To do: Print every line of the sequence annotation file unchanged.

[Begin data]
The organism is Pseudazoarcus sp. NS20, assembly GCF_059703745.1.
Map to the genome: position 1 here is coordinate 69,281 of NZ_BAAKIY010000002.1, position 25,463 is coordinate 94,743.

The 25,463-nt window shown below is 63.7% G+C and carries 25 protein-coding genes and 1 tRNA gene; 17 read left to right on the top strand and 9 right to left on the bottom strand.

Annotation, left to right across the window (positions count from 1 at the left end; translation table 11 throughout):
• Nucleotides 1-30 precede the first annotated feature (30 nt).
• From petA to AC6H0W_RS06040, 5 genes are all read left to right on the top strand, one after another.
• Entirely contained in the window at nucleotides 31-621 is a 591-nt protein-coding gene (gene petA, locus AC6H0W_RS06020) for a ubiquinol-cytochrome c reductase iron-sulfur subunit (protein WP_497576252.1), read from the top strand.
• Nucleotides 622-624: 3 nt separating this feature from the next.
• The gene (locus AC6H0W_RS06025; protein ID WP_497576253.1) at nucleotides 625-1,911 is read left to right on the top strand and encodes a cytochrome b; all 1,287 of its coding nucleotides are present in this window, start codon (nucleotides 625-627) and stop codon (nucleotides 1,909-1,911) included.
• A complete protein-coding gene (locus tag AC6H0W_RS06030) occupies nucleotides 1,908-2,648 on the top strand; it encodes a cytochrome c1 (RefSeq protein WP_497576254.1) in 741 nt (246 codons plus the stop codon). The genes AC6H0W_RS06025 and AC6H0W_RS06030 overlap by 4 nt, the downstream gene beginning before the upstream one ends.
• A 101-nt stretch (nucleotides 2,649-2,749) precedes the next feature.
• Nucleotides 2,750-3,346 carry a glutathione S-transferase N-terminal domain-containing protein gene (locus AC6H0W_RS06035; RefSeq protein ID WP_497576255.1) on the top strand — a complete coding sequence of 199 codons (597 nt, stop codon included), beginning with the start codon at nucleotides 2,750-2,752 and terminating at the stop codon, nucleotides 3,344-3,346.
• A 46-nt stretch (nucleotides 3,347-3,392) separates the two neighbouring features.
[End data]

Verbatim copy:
The organism is Pseudazoarcus sp. NS20, assembly GCF_059703745.1.
Map to the genome: position 1 here is coordinate 69,281 of NZ_BAAKIY010000002.1, position 25,463 is coordinate 94,743.

The 25,463-nt window shown below is 63.7% G+C and carries 25 protein-coding genes and 1 tRNA gene; 17 read left to right on the top strand and 9 right to left on the bottom strand.

Annotation, left to right across the window (positions count from 1 at the left end; translation table 11 throughout):
• Nucleotides 1-30 precede the first annotated feature (30 nt).
• From petA to AC6H0W_RS06040, 5 genes are all read left to right on the top strand, one after another.
• Entirely contained in the window at nucleotides 31-621 is a 591-nt protein-coding gene (gene petA, locus AC6H0W_RS06020) for a ubiquinol-cytochrome c reductase iron-sulfur subunit (protein WP_497576252.1), read from the top strand.
• Nucleotides 622-624: 3 nt separating this feature from the next.
• The gene (locus AC6H0W_RS06025; protein ID WP_497576253.1) at nucleotides 625-1,911 is read left to right on the top strand and encodes a cytochrome b; all 1,287 of its coding nucleotides are present in this window, start codon (nucleotides 625-627) and stop codon (nucleotides 1,909-1,911) included.
• A complete protein-coding gene (locus tag AC6H0W_RS06030) occupies nucleotides 1,908-2,648 on the top strand; it encodes a cytochrome c1 (RefSeq protein WP_497576254.1) in 741 nt (246 codons plus the stop codon). The genes AC6H0W_RS06025 and AC6H0W_RS06030 overlap by 4 nt, the downstream gene beginning before the upstream one ends.
• A 101-nt stretch (nucleotides 2,649-2,749) precedes the next feature.
• Nucleotides 2,750-3,346 carry a glutathione S-transferase N-terminal domain-containing protein gene (locus AC6H0W_RS06035; RefSeq protein ID WP_497576255.1) on the top strand — a complete coding sequence of 199 codons (597 nt, stop codon included), beginning with the start codon at nucleotides 2,750-2,752 and terminating at the stop codon, nucleotides 3,344-3,346.
• A 46-nt stretch (nucleotides 3,347-3,392) separates the two neighbouring features.